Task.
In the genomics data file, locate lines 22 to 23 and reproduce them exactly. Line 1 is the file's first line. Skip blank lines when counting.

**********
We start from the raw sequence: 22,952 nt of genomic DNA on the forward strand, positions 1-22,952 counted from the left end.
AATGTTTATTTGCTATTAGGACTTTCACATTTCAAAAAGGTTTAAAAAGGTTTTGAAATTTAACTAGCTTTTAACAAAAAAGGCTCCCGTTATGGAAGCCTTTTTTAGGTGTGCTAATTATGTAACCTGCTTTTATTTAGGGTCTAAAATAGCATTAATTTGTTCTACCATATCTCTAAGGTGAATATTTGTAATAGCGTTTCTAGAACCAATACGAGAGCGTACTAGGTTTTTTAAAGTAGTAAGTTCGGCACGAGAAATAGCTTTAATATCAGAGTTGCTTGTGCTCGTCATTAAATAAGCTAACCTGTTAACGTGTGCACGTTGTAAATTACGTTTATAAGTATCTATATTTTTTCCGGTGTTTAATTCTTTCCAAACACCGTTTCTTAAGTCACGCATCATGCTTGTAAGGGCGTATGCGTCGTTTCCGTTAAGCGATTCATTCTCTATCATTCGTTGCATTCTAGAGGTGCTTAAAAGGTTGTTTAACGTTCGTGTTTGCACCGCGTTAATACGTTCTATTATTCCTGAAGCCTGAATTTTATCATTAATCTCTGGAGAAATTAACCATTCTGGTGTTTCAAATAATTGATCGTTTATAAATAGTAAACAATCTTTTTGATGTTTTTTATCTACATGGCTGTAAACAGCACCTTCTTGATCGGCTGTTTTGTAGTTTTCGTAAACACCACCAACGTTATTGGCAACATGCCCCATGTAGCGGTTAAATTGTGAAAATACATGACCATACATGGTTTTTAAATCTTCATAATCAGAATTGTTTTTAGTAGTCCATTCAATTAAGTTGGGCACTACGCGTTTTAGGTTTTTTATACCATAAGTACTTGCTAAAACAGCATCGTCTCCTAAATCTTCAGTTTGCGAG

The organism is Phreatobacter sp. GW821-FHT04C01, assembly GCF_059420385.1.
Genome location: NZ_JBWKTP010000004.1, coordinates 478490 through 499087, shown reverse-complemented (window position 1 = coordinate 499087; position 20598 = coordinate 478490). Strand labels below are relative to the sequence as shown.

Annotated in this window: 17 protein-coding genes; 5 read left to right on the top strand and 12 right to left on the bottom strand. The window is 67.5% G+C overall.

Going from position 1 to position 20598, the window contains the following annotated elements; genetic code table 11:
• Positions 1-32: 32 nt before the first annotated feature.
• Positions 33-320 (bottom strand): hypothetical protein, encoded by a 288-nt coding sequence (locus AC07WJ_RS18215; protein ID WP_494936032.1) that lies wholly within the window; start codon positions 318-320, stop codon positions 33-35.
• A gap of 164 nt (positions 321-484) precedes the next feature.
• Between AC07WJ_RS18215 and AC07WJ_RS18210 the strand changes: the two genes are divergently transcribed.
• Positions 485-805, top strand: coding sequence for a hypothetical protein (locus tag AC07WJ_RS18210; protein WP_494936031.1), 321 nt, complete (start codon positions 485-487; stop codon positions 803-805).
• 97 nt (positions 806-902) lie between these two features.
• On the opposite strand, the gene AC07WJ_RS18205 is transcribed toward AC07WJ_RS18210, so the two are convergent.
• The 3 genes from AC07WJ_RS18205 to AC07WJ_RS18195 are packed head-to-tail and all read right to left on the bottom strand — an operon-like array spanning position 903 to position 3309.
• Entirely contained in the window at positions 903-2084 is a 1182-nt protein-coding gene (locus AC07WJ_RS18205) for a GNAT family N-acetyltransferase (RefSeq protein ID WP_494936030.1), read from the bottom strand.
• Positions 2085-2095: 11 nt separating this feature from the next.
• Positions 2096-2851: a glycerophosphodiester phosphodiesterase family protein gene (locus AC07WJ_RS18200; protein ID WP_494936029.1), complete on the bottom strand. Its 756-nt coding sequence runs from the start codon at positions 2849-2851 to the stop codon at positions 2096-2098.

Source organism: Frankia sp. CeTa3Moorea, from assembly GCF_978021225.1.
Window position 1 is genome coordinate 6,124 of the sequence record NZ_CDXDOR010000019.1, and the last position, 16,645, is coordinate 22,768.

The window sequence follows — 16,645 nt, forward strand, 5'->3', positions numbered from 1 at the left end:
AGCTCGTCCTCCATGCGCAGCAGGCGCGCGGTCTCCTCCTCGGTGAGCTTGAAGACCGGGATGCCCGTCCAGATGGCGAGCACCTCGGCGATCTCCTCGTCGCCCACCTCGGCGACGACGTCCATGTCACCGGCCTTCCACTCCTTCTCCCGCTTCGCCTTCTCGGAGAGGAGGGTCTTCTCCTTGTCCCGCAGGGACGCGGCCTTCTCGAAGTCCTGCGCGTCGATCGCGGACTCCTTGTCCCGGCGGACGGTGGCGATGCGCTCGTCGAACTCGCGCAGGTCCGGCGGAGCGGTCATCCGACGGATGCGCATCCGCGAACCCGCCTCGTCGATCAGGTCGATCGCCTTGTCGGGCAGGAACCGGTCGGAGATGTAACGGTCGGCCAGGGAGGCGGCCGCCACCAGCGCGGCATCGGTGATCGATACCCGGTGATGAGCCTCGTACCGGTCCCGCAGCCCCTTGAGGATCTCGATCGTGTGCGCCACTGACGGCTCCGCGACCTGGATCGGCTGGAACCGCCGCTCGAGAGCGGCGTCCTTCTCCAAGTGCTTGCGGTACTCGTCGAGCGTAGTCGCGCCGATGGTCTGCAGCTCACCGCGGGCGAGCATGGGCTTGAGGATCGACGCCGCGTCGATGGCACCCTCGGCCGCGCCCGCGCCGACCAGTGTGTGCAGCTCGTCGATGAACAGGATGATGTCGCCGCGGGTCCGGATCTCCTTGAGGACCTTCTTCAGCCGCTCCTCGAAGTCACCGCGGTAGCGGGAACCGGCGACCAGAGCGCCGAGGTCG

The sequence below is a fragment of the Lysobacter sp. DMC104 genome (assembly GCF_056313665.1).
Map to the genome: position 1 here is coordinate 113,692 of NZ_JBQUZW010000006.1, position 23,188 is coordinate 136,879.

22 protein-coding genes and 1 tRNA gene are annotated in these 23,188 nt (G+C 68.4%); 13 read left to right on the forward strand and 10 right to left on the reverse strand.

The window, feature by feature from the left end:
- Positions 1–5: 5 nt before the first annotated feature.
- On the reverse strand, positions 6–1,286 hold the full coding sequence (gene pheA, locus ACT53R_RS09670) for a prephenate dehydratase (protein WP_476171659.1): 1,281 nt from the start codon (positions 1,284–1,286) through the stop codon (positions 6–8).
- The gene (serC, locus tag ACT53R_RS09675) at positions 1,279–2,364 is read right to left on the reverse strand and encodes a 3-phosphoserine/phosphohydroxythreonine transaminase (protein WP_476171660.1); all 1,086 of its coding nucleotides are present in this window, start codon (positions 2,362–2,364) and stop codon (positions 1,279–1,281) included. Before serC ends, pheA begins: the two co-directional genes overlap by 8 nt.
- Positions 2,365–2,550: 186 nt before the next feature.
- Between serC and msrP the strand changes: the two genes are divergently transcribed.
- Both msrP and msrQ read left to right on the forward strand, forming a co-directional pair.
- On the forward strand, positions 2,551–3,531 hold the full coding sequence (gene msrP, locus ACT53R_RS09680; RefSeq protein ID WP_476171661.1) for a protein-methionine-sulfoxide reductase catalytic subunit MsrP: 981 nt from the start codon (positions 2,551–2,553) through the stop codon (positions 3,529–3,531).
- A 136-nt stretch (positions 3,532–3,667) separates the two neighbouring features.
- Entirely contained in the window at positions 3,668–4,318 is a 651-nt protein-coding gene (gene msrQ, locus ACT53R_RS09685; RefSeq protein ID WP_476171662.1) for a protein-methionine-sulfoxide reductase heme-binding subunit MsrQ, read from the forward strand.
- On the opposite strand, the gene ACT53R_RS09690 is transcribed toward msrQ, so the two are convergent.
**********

The sequence below is a fragment of the Lysobacter sp. DMC104 genome (assembly GCF_056313665.1).
Map to the genome: position 1 here is coordinate 113,692 of NZ_JBQUZW010000006.1, position 23,188 is coordinate 136,879.